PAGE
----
Obstructive sleep apnea syndrome (OSAS) was diagnosed by polysomnography and all patients with moderate to severe OSAS were preoperative treated by continuous positive airway pressure (CPAP). We also collected other comorbidities including knee arthrosis requiring medical or surgical treatment and upper gastrointestinal disorders (gastro-oesophageal reflux, gastritis and/or gastric or duodenal ulcer). Previous bariatric surgery was collected.
Preoperative psychological and dietetic behavior
Binge eating disorder (BED) was defined as a compulsive overeating without possibility of excessive consumption of food ingest during a subject state of feeling both out of control and distressed without compensatory, purgatory behaviour .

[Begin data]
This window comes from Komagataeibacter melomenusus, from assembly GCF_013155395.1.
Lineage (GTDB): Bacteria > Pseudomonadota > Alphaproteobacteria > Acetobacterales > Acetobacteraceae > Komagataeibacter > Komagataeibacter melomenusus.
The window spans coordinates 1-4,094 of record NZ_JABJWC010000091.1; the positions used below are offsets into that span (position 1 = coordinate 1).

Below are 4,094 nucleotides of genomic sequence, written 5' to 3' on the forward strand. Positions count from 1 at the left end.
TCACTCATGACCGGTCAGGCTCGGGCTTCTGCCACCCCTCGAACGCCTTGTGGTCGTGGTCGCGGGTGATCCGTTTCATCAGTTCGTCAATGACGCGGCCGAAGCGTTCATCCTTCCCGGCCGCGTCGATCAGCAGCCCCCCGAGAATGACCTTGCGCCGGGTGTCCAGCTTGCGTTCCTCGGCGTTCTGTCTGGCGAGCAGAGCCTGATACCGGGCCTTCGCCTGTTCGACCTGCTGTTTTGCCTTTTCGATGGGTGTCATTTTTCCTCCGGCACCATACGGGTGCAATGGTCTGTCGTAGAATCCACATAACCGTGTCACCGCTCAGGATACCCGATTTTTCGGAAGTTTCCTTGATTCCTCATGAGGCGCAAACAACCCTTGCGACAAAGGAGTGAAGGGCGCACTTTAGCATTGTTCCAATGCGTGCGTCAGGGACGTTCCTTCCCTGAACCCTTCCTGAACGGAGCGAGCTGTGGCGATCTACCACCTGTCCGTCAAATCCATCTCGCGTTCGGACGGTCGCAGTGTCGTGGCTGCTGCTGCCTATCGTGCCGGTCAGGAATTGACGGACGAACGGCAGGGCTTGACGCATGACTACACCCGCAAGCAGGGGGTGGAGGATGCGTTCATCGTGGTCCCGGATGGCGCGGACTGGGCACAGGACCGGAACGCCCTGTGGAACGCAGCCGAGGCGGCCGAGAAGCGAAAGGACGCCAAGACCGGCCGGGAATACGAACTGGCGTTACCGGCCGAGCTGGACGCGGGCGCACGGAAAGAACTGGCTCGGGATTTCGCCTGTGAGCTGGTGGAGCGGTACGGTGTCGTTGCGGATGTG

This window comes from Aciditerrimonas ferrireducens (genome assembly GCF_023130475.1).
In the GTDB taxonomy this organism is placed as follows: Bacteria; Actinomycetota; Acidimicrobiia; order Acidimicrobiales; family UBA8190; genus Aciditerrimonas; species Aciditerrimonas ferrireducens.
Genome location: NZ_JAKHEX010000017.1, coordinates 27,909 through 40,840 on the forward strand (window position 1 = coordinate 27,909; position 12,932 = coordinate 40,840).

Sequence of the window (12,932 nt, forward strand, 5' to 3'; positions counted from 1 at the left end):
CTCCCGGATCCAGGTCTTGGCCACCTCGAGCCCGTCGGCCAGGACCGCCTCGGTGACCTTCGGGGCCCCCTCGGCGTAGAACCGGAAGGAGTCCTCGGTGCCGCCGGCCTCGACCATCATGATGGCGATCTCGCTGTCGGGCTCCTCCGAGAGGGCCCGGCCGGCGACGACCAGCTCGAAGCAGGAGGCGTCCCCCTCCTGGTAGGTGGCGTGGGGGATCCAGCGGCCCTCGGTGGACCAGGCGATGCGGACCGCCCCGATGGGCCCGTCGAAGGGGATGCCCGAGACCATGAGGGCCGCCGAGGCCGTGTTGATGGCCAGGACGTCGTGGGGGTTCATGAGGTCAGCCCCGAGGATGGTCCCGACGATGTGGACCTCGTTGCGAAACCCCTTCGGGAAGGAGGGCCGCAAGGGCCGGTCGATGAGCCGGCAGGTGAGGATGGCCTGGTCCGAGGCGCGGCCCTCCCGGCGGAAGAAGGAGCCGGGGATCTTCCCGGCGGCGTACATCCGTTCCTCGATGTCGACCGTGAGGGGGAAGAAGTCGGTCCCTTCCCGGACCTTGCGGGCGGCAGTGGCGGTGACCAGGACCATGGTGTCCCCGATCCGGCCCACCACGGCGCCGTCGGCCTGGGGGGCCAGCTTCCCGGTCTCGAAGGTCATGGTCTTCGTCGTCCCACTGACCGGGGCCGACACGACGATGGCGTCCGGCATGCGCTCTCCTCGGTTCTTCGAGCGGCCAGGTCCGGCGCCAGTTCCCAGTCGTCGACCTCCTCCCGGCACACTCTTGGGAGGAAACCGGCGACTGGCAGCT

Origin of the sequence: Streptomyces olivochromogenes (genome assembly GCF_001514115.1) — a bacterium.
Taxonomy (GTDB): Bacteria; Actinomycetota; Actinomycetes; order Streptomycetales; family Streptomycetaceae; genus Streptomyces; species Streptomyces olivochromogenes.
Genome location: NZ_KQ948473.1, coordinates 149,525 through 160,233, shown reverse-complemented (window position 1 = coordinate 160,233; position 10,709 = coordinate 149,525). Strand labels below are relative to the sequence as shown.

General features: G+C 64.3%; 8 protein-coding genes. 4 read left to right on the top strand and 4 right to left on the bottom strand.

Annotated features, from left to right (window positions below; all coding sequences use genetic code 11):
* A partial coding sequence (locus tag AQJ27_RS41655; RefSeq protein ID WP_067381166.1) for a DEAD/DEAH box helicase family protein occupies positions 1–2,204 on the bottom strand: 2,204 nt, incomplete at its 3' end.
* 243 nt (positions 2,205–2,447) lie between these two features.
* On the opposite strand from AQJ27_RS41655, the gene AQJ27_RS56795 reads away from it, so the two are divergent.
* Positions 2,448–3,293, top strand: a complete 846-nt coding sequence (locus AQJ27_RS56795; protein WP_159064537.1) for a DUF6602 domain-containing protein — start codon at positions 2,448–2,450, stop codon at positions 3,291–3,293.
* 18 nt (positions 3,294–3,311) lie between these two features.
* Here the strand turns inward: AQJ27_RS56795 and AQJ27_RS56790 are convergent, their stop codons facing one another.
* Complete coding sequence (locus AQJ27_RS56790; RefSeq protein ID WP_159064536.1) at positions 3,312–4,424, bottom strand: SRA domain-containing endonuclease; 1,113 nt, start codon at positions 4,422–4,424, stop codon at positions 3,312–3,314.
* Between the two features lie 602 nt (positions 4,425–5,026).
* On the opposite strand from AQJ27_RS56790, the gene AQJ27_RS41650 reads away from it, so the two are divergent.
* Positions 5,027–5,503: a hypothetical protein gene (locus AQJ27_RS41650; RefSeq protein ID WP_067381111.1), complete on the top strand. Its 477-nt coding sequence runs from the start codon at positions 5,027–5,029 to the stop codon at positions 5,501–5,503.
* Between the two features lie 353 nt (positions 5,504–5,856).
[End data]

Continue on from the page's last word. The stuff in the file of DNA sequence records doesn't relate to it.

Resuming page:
Grazing was defined as an eating behaviour characterized by the repetitive eating of small/modest amounts of food in an unplanned manner and/or not in response to hunger/satiety sensation .
All patients were evaluated by at least two clinical evaluations performed by the same psychologist (CS).
All patients received a preoperative Very Low Ketogenic Caloric Diet (VLKCD) (11 patients) or a Very Low Caloric Diet (VLCD) (74 patients) by a medical dietician (SP). VLKCD was 930-995 kcal with carbohydrate intake 40.1-47.6 g, VLCD 975-1057 kcal with carbohydrate intake 109-123.5 g.
Patient compliance to preoperative diet was calculated 4 to 8 weeks after prescription. All patients that experimented stable weight or weight gain were considered misbehaviour to preoperative diet. We also calculated preoperative total weight loss.